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Simultaneous determination of glucose turnover, alanine turnover, and gluconeogenesis in human using a double stable-isotope-labeled tracer infusion and gas chromatography-mass spectrometry analysis

Authors
Journal
Analytical Biochemistry
0003-2697
Publisher
Elsevier
Publication Date
Volume
151
Issue
2
Identifiers
DOI: 10.1016/0003-2697(85)90210-6
Keywords
  • Stable Isotope Tracer
  • Mass Spectrometry
  • Glucose Turnover
  • Alanine Turnover
  • Gluconeogenesis
  • Human Studies

Abstract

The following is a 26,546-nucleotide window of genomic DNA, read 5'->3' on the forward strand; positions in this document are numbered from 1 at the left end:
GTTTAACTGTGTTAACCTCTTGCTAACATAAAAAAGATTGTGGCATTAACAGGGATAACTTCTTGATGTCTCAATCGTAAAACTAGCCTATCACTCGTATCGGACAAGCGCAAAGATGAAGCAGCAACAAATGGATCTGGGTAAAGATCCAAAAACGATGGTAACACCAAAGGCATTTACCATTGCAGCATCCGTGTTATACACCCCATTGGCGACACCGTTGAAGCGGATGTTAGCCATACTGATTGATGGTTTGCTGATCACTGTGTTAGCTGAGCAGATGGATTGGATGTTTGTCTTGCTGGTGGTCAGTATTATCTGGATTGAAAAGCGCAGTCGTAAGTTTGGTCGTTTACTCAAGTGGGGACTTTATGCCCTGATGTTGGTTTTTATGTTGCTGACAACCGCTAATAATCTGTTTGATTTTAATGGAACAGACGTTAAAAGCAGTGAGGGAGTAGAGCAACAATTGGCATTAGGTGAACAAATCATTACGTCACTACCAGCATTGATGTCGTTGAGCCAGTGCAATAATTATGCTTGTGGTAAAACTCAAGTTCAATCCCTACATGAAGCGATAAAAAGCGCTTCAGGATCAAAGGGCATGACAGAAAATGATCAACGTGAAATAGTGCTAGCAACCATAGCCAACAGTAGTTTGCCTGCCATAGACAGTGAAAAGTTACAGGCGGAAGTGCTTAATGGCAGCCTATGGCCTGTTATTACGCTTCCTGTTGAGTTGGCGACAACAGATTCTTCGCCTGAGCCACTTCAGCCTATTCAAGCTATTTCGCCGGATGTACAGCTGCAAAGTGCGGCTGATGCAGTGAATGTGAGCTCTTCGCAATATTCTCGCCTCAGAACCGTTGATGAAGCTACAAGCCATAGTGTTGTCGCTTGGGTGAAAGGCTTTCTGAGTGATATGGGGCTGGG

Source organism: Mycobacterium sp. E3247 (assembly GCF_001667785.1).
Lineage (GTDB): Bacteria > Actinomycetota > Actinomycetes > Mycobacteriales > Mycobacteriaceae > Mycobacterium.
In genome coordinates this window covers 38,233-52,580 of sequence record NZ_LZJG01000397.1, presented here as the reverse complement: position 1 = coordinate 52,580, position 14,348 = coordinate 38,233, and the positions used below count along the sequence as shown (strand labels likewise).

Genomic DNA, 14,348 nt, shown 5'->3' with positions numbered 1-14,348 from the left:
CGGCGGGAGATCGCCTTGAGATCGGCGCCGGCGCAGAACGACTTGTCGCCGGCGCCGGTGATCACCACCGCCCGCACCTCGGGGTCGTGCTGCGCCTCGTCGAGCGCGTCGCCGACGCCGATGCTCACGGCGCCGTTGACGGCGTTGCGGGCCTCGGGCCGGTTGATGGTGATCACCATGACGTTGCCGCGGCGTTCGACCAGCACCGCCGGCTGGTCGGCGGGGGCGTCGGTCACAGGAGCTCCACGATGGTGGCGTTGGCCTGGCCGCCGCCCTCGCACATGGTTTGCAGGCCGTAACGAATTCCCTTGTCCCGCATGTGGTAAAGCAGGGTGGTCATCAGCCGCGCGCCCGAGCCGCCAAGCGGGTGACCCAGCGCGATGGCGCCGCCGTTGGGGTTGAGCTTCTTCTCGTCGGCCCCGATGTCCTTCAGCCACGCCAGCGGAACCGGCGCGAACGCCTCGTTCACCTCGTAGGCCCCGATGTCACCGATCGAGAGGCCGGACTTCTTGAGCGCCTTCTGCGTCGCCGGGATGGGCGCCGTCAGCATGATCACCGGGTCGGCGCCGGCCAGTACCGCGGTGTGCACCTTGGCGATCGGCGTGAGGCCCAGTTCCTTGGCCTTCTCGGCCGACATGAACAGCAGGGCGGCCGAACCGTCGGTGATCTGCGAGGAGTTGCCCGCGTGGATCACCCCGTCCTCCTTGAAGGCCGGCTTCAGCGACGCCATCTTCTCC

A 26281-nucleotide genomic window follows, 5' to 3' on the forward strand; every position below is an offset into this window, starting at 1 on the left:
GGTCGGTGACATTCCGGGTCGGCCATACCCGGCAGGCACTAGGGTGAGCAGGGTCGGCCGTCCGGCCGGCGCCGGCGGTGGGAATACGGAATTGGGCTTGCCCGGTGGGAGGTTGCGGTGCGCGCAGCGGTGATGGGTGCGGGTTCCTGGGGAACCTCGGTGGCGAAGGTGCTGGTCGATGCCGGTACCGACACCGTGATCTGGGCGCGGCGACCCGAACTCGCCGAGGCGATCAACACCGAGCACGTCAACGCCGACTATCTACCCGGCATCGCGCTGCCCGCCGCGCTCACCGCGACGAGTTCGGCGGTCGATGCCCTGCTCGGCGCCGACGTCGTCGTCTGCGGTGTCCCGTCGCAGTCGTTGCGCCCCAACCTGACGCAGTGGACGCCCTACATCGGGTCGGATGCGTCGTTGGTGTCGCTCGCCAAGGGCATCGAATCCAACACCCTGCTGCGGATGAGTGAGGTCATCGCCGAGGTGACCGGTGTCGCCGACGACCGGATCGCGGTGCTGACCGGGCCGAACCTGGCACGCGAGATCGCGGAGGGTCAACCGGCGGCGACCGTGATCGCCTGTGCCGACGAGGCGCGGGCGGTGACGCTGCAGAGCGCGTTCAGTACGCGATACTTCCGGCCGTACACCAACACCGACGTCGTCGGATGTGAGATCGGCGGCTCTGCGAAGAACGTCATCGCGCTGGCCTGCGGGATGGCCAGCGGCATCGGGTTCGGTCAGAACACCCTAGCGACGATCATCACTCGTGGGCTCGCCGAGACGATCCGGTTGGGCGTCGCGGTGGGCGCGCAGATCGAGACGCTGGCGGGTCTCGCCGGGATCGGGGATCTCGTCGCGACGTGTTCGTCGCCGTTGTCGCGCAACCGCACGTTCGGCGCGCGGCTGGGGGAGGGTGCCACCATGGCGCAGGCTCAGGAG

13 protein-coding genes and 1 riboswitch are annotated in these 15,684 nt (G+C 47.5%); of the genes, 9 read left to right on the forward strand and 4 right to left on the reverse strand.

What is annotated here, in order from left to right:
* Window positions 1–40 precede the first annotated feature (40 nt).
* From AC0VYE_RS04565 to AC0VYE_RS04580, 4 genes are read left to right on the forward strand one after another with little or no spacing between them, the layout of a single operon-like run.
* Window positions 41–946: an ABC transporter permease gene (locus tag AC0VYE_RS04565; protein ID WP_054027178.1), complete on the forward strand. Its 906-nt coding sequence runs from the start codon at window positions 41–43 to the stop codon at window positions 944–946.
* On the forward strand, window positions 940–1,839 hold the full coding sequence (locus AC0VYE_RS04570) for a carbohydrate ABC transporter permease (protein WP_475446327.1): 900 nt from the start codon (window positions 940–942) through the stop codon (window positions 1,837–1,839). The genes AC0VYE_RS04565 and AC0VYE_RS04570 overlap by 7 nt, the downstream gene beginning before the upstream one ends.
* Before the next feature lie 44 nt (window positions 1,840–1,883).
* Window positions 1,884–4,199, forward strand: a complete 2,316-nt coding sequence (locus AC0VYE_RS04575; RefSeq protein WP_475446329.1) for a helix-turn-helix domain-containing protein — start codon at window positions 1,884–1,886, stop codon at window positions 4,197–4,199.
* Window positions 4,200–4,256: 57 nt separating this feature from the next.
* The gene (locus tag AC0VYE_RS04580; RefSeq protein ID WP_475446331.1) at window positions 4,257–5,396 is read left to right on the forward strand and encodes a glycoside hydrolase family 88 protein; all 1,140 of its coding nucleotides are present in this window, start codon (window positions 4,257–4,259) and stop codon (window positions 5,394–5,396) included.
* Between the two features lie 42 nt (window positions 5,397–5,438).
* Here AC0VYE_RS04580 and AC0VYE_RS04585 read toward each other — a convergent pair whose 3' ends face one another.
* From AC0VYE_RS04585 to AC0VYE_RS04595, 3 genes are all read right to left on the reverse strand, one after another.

Abstract We have developed and validated a new method to measure simultaneously glucose turnover, alanine turnover, and gluconeogenesis in human, in steady and non-steady states, using a double stable-isotope-labeled tracer infusion and GC-MS analysis. The method is based on the concomitant infusion and dilution of d-[2,3,4,6,6- 2H 5]glucose and l-[1,2,3- 13C 3]alanine. The choice of the tracers was done on the basis of a minimal overlap between the ions of interest and those arising from natural isotopic abundances. Alanine was chosen as the gluconeogenic substrate because it is the major gluconeogenic amino acid extracted by the liver and, with lactate, constitutes the bulk of the gluconeogenic precursors. The method was validated by comparing the results obtained during simultaneous infusion of trace amounts of both stable isotope labeled compounds with the radioactive tracers ( d-[3- 3H]glucose and l-[1,2,3- 14C 3]alanine) in a normal and a diabetic subject; the radiolabeled tracers were used as the accepted reference procedure. A slight overestimation of glucose turnover (7.3 versus 6.8 in normal and 10.8 versus 9.2 μmol/kg min in diabetic subject) was noticed when the stable isotope-labeled tracers were used. For the basal turnover rate of alanine, similar values were obtained with both methods (6.2 μmol/kg min). For gluconeogenesis, higher values were observed in the basal state with the stable isotopes (0.42 versus 0.21 μmol/kg min); however, these differences disappeared in the postprandial period after the ingestion of a mixed meal. Despite those minor differences, the overall correlation with the reference method was excellent for glucose turnover ( r = 0.87) and gluconeogenesis ( r = 0.86). These results indicate that the double stable isotope-labeled tracer technique is a reliable, safe, and acceptable method to evaluate those three metabolic processes in human in a single experiment.

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